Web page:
Mutation Spectrum and Risk of Colorectal Cancer in African American Families with Lynch Syndrome

Rodrigo Santa Cruz Guindalini, Aung Ko Win, Cassandra Gulden, Noralane Morey Lindor, Polly A. Newcomb, Robert W. Haile, Victoria Raymond, Elena Stoffel, Michael Hall, Xavier Llor, Chinedu I. Ukaegbu, Ilana Solomon, Jeffrey Weitzel, Matthew Kalady, Amie Blanco, Jonathan Terdiman, Gladis A. Shuttlesworth, Patrick M. Lynch, Heather Hampel, Henry T. LynchMark A. Jenkins, Olufunmilayo I. Olopade, Sonia S. Kupfer

Research output: Contribution to journalArticle

21 Citations (Scopus)

Abstract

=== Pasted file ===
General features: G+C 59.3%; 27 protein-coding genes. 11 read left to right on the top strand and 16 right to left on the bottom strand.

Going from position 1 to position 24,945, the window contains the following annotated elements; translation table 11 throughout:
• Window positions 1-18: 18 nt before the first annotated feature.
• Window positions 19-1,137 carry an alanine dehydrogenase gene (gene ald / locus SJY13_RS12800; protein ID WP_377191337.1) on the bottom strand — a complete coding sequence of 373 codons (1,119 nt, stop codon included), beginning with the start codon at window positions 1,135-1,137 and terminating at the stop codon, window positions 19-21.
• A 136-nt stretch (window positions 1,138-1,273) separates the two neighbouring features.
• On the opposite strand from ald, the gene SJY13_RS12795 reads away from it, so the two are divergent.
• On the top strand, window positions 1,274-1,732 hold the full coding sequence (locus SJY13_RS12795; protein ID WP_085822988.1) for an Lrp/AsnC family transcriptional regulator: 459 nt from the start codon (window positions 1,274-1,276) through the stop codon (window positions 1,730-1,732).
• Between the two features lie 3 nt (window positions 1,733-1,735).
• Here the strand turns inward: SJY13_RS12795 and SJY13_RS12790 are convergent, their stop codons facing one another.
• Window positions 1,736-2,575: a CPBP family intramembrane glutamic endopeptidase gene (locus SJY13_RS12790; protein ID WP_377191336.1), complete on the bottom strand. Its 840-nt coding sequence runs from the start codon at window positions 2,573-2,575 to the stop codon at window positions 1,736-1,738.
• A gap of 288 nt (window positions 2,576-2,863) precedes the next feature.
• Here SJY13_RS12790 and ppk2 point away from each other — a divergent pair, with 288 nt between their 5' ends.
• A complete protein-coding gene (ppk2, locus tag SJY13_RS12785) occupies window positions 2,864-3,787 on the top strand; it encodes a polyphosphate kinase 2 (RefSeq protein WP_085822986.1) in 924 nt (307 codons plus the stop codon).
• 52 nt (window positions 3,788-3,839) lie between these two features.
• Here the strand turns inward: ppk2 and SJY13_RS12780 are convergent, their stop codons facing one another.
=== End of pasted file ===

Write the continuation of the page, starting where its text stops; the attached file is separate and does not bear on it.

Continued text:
Background and Aims African Americans (AAs) have the highest incidence of and mortality resulting from colorectal cancer (CRC) in the United States. Few data are available on genetic and nongenetic risk factors for CRC among AAs. Little is known about cancer risks and mutations in mismatch repair (MMR) genes in AAs with the most common inherited CRC condition, Lynch syndrome. We aimed to characterize phenotype, mutation spectrum, and risk of CRC in AAs with Lynch syndrome. Methods We performed a retrospective study of AAs with mutations in MMR genes (MLH1, MSH2, MSH6, and PMS2) using databases from 13 US referral centers. We analyzed data on personal and family histories of cancer. Modified segregation analysis conditioned on ascertainment criteria was used to estimate age- and sex-specific CRC cumulative risk, studying members of the mutation-carrying families. Results We identified 51 AA families with deleterious mutations that disrupt function of the MMR gene product: 31 in MLH1 (61%), 11 in MSH2 (21%), 3 in MSH6 (6%), and 6 in PMS2 (12%); 8 mutations were detected in more than 1 individual, and 11 have not been previously reported. In the 920 members of the 51 families with deleterious mutations, the cumulative risks of CRC at 80 years of age were estimated to be 36.2% (95% confidence interval [CI], 10.5%-83.9%) for men and 29.7% (95% CI, 8.31%-76.1%) for women. CRC risk was significantly higher among individuals with mutations in MLH1 or MSH2 (hazard ratio, 13.9; 95% CI, 3.44-56.5). Conclusions We estimate the cumulative risk for CRC in AAs with MMR gene mutations to be similar to that of individuals of European descent with Lynch syndrome. Two-thirds of mutations were found in MLH1, some of which were found in multiple individuals and some that have not been previously reported. Differences in mutation spectrum are likely to reflect the genetic diversity of this population.